"to huck" = "bother, harass verbally"?

Susan Frank rufaroz at GMAIL.COM
Mon Aug 26 04:29:06 UTC 2013

I've been a lurker here for a while, and haven't dared insert my entirely
amateur opinions, but I think I know this one!

Would your friend have any Yiddish speakers in their/his/her(!) background?
My family used "hock" in this way (e.g., after someone's been nagging you
about something, you'd say, "Stop hocking at me!), and this seems to me to
be a good explanation for it:


> Date:    Sun, 25 Aug 2013 11:39:09 -0400
> From:    "Joel S. Berson" <Berson at ATT.NET>
> Subject: Q: "to huck" = "bother, harass verbally"?
> A friend whom I might describe as a North Cantabrigian (that is, of
> Massachusetts) has (but I'm sure uses infrequently) the verb "huck"
> to mean "bother or harass verbally".  Can anyone support or expand on this?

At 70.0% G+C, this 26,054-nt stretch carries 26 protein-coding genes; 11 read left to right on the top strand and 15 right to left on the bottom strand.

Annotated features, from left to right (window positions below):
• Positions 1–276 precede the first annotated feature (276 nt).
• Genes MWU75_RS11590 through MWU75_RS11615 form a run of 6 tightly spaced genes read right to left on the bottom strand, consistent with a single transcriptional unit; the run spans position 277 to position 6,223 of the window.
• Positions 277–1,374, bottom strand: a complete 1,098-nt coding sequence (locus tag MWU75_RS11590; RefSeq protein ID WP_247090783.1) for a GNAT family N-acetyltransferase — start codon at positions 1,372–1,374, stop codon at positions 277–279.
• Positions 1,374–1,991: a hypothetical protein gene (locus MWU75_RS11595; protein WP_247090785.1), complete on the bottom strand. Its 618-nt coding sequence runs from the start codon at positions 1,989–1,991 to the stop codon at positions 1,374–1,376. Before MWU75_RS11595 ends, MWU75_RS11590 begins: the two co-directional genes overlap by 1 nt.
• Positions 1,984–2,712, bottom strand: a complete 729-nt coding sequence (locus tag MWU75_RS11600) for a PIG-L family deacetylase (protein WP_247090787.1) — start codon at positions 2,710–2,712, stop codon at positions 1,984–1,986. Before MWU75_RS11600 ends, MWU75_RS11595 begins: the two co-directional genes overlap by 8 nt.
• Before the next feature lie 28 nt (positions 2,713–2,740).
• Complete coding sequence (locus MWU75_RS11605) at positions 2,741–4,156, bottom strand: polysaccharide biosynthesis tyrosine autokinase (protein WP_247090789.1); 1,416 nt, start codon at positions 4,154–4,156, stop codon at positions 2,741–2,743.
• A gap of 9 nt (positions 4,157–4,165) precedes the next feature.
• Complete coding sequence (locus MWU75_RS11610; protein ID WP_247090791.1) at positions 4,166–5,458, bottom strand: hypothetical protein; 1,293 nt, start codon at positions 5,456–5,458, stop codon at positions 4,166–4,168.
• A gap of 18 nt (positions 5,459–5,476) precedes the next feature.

> The OED has "huck, v." as "To higgle in trading; to haggle over a
> bargain; to chaffer, bargain. Also fig. To haggle over terms, to stickle."
> Looking at "chaffer, v.", I see that it evolved into "3. transf. and
> fig. (from 1, 2). To deal, bargain, haggle, discuss terms, bandy words."
> If "huck" = "chaffer" and "chaffer came to mean "bandy words", I can
> imagine "huck" also evolving into "bother verbally".
> Joel

The American Dialect Society - http://www.americandialect.org

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